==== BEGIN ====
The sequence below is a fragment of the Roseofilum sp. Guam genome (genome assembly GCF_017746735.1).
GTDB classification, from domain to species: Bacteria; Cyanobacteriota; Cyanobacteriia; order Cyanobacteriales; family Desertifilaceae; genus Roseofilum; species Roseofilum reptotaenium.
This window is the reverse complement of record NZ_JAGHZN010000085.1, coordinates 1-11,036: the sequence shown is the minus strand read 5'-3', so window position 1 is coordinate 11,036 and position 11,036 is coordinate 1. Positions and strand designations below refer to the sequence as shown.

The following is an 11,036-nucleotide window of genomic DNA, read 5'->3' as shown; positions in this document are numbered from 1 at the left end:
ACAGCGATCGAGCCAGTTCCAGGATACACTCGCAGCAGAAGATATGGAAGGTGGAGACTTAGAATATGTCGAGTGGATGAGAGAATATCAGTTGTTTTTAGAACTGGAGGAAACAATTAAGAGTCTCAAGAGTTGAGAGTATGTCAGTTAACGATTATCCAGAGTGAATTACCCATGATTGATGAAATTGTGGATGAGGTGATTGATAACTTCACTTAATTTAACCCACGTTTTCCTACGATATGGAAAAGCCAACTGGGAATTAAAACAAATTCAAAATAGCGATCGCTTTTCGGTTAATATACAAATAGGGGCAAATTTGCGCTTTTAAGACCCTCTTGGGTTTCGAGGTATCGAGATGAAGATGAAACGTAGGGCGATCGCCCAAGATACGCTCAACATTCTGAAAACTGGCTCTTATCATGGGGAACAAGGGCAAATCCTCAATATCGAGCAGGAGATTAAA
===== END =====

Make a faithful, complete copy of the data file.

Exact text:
The sequence below is a fragment of the Roseofilum sp. Guam genome (genome assembly GCF_017746735.1).
GTDB classification, from domain to species: Bacteria; Cyanobacteriota; Cyanobacteriia; order Cyanobacteriales; family Desertifilaceae; genus Roseofilum; species Roseofilum reptotaenium.
This window is the reverse complement of record NZ_JAGHZN010000085.1, coordinates 1-11,036: the sequence shown is the minus strand read 5'-3', so window position 1 is coordinate 11,036 and position 11,036 is coordinate 1. Positions and strand designations below refer to the sequence as shown.

The following is an 11,036-nucleotide window of genomic DNA, read 5'->3' as shown; positions in this document are numbered from 1 at the left end:
ACAGCGATCGAGCCAGTTCCAGGATACACTCGCAGCAGAAGATATGGAAGGTGGAGACTTAGAATATGTCGAGTGGATGAGAGAATATCAGTTGTTTTTAGAACTGGAGGAAACAATTAAGAGTCTCAAGAGTTGAGAGTATGTCAGTTAACGATTATCCAGAGTGAATTACCCATGATTGATGAAATTGTGGATGAGGTGATTGATAACTTCACTTAATTTAACCCACGTTTTCCTACGATATGGAAAAGCCAACTGGGAATTAAAACAAATTCAAAATAGCGATCGCTTTTCGGTTAATATACAAATAGGGGCAAATTTGCGCTTTTAAGACCCTCTTGGGTTTCGAGGTATCGAGATGAAGATGAAACGTAGGGCGATCGCCCAAGATACGCTCAACATTCTGAAAACTGGCTCTTATCATGGGGAACAAGGGCAAATCCTCAATATCGAGCAGGAGATTAAA